Sunday, August 18, 2013

Homily for 20th Sunday in Ordinary Time

Homily for the
20th Sunday in Ordinary Time
Aug. 18, 2013
Heb 12: 1-4
St. Ursula, Mt. Vernon

“Since we are surrounded by so great a cloud of witnesses, let us rid ourselves of every burden and sin that clings to us and persevere in running the race that lies before us” (Heb 12: 1).

The Letter to the Hebrews, an anonymous epistle addressed to Christians very familiar with the Old Testament, probably Jewish Christians, consists of 13 chapters.  This year, Year C in our 3-year lectionary cycle, we read from its 12th and 13th chapters for 4 Sundays , starting last week, which gives us only a tiny taste of the letter.

One of Hebrews’ themes is the faith of the great heroes of the Old Testament.  Those are the “cloud of witnesses” that today’s reading referred to—people like Abel, Noah, Abraham, Moses, Rahab, Gideon, David, and Samuel (cf. ch. 11).  Their faith, their perseverance in all manner of testing and difficulty, is a witness, a testimony, an example for followers of Jesus.  So says our anonymous author.

Their example encourages Christians to get rid “of every burden and sin that clings to us” and weighs us down while we run toward our goal of eternal life.  Here “burden and sin” seem to be the same thing.  As we read further, tho, about Jesus on the cross, we see that any serious temptation, anything that might discourage us, can be seen as a burden even if it’s not, morally speaking, a sin.

Obviously, if we are to “run the race that lies before us” and reach “Jesus, the leader and perfecter of faith” in God’s kingdom, we have to start by unburdening ourselves of sin.  Nothing like trying to run a race while carrying a great big backpack or wearing ankle weights!  We unshed that burden when we were baptized.  Unhappily, we pile the burden back on ourselves, sometimes loading big rocks into our backpacks, sometimes just little pebbles—our serious sins, our less serious ones that we commit day by day.  We can’t be re-baptized, but Christ in his mercy does offer us another sacrament by which to empty that backpack or even to throw it away entirely, viz., the sacrament of Reconciliation or Penance (confession).  What an advantage to our race toward Jesus!

Part of the image on the Holy Shroud
The author also speaks of Jesus “enduring the cross, despising its shame” (12:2).  The sinless Son of God bore a great burden too.  He faced the temptation to run away, to refuse the cross, as we know from reading the gospel passages about the agony in the garden.  Some commentators estimate that the crossbeam Jesus carried toward Calvary—not the entire cross, just the crossbeam—may have weighed about 80 pounds, physically a great burden.  Carrying that was only a part of his burden, of course, since he’d been brutally whipped and beaten beforehand, and once at Calvary he was nailed to that cross thru his wrists and ankles—excruciating pain—and then slowly suffocated suspended on that cross while also enduring the mockery of the soldiers and bystanders.  The cross was shameful because it was a form of execution reserved for slaves and common criminals of the worst sort, stripped naked and exposed to the world in very public places (as the gospels say of Jesus).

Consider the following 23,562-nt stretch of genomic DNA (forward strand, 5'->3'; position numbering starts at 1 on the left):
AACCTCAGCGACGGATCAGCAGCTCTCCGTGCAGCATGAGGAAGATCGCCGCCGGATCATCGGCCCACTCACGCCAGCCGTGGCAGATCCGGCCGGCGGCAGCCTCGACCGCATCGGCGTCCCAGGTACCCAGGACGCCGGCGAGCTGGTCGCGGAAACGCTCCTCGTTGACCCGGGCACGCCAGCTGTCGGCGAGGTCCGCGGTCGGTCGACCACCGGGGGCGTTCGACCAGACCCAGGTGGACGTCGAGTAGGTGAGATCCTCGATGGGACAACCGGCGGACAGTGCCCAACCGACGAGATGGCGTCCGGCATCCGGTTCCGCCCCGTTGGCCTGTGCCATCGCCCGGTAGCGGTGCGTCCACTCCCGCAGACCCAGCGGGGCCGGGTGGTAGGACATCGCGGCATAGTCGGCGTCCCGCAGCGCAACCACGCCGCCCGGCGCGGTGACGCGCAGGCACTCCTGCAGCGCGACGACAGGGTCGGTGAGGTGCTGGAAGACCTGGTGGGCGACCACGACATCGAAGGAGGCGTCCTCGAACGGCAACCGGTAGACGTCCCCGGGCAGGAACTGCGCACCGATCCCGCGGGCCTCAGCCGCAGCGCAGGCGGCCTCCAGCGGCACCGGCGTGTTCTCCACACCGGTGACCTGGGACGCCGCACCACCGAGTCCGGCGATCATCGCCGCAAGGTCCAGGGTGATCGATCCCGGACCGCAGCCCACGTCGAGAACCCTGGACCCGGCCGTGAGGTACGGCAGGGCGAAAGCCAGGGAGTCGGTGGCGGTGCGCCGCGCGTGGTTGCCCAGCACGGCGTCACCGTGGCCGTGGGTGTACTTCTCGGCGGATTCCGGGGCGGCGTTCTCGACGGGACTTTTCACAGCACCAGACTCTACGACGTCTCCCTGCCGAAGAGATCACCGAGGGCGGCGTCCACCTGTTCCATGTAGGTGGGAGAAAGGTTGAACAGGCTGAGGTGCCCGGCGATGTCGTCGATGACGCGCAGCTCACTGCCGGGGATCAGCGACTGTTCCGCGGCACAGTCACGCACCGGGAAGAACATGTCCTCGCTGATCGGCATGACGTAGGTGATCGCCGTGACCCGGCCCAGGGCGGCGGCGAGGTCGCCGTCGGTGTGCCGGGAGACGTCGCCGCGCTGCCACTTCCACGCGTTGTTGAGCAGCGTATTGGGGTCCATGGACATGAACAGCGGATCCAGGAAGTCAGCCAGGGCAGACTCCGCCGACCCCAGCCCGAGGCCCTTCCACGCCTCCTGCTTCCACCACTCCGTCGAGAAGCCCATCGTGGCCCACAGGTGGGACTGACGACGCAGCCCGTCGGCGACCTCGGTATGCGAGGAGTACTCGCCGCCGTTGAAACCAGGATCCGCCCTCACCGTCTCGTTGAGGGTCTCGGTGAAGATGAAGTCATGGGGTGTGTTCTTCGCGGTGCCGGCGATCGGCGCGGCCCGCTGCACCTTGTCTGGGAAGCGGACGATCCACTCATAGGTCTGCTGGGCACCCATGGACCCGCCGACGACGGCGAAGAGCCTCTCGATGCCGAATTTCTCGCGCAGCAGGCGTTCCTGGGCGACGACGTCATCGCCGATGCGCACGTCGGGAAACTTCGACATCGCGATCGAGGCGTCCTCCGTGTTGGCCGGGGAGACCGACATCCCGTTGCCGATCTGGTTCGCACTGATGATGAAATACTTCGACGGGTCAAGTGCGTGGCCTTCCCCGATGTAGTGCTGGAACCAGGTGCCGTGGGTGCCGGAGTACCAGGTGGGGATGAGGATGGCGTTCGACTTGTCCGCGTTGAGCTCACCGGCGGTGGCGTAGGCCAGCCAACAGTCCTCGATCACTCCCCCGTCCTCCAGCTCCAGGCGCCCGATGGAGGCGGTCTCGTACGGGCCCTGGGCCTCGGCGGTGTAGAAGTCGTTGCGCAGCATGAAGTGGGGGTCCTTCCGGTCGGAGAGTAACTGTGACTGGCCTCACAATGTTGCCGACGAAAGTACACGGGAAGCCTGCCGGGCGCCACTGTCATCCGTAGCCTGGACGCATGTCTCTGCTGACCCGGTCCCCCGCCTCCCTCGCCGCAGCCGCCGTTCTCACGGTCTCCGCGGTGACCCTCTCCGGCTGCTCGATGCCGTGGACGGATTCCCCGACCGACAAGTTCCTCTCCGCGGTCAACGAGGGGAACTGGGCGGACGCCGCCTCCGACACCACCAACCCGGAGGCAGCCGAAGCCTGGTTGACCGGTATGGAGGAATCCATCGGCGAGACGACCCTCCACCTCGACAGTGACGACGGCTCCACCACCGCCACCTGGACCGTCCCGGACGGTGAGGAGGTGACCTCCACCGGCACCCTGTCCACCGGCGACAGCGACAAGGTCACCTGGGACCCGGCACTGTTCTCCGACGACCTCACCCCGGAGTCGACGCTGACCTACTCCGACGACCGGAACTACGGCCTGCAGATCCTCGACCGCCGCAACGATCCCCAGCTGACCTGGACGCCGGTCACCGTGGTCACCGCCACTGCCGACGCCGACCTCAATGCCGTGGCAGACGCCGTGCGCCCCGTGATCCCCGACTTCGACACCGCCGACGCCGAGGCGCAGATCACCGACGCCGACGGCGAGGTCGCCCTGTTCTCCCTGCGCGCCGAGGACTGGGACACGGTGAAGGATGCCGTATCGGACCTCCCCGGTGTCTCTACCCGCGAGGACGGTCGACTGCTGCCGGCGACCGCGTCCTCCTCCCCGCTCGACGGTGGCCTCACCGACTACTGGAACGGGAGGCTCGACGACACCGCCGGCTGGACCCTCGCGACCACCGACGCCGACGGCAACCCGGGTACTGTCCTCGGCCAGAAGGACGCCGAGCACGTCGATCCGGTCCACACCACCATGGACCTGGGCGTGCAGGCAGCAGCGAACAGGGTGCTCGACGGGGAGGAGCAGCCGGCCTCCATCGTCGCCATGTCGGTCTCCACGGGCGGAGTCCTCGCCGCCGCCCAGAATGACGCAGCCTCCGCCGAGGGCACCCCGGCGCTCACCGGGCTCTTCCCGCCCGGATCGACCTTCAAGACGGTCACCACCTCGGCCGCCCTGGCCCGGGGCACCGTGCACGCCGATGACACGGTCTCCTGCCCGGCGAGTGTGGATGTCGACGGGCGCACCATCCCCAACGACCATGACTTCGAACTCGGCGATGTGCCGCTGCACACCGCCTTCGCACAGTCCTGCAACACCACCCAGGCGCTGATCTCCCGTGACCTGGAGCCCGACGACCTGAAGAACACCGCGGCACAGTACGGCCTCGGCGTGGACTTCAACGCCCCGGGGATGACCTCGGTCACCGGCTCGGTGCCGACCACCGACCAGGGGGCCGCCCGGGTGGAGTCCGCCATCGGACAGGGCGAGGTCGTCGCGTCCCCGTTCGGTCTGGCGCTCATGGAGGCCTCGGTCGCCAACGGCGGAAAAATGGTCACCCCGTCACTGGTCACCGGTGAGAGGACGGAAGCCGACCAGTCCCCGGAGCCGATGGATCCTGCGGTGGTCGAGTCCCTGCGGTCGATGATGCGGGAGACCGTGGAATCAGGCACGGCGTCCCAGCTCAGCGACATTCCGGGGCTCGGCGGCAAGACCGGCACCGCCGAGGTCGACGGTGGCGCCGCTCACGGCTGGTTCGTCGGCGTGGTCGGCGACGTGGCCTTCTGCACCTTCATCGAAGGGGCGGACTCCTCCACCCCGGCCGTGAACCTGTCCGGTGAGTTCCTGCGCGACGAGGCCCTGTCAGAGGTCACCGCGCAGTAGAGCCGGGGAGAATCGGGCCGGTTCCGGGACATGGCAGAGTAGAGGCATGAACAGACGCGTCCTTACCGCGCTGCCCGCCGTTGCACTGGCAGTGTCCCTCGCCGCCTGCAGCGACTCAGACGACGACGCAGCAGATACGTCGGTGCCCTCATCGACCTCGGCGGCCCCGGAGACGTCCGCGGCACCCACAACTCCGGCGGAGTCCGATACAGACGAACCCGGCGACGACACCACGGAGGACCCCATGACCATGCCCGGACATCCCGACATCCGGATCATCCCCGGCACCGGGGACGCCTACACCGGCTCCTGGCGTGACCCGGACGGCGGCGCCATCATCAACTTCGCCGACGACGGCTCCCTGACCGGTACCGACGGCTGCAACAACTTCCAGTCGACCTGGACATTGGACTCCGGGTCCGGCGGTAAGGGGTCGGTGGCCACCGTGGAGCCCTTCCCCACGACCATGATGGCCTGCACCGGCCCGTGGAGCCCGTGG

“Consider how he endured such opposition from sinners,” Hebrews says, “in order that you may not grow weary and lose heart” (12:3).  Jesus was completely innocent of any crime, any sin.  We can’t say that, at least in regard to sin, or in regard to some bad habits.  We may suffer something we don’t seem to deserve; most of us suffer things we don’t seem to deserve.  In the 1st reading, we heard how poor Jeremiah the prophet was unjustly persecuted by the princes of his people (Jer 38:4-6,8-10).  Our Christian ancestors didn’t deserve persecution by the Roman Empire, other pagan rulers, the Nazis, or Communist governments.  Our Christian brothers and sisters in Egypt right now are having their churches attacked and ransacked and burned, and their lives are in danger; Egypt is only the latest episode in that old story.

In a more ordinary way, we may suffer unjustly because of things that people say about us, or because the someone blames us for something that wasn’t our fault.  We may suffer from an accident we didn’t cause or from a natural disaster.  We all get sick or injured.  We all have aches and pains.  Most of us aren’t eager to get up in the morning.  Some of us hate our commutes to work.  The youngsters suffer from having to go to school—at least that’s what they think now, regardless of how they’ll view it in 20 years.  We can all add something to this list of undeserved or disproportionate suffering.

The Scriptures tell us to look at Jesus and take courage.  When we suffer, he’s alongside us, “leading” us and “perfecting our faith.”  We walk in his steps.  If we “keep our eyes fixed on Jesus,” it’s not that we won’t feel pain or anxiety, and that we won’t die; it’s that we have hope:  “for the sake of the joy that lay before him, he endured the cross … and has taken his seat  at the right of the throne of God” (12:2).  Jesus tells us in John’s gospel that he has gone ahead of us to prepare places for us (14:2-3); the Collect alludes to that today:  “O God, you have prepared for those who love you good things which no eye can see,” and it prays that “we may attain your promises, which surpass every human desire.”

So, whether we endure persecution or discrimination of some kind because we are believers, because we try to do what’s right even when people think we’re weird or crazy or obnoxious; or we endure the common suffering of the human condition—we run this race toward Jesus, with Jesus, toward promises, gifts, that will fulfill us far beyond our wildest dreams.  “Keeping our eyes fixed on Jesus” makes suffering a bit less of a burden, gives us boundless hope and inner joy.

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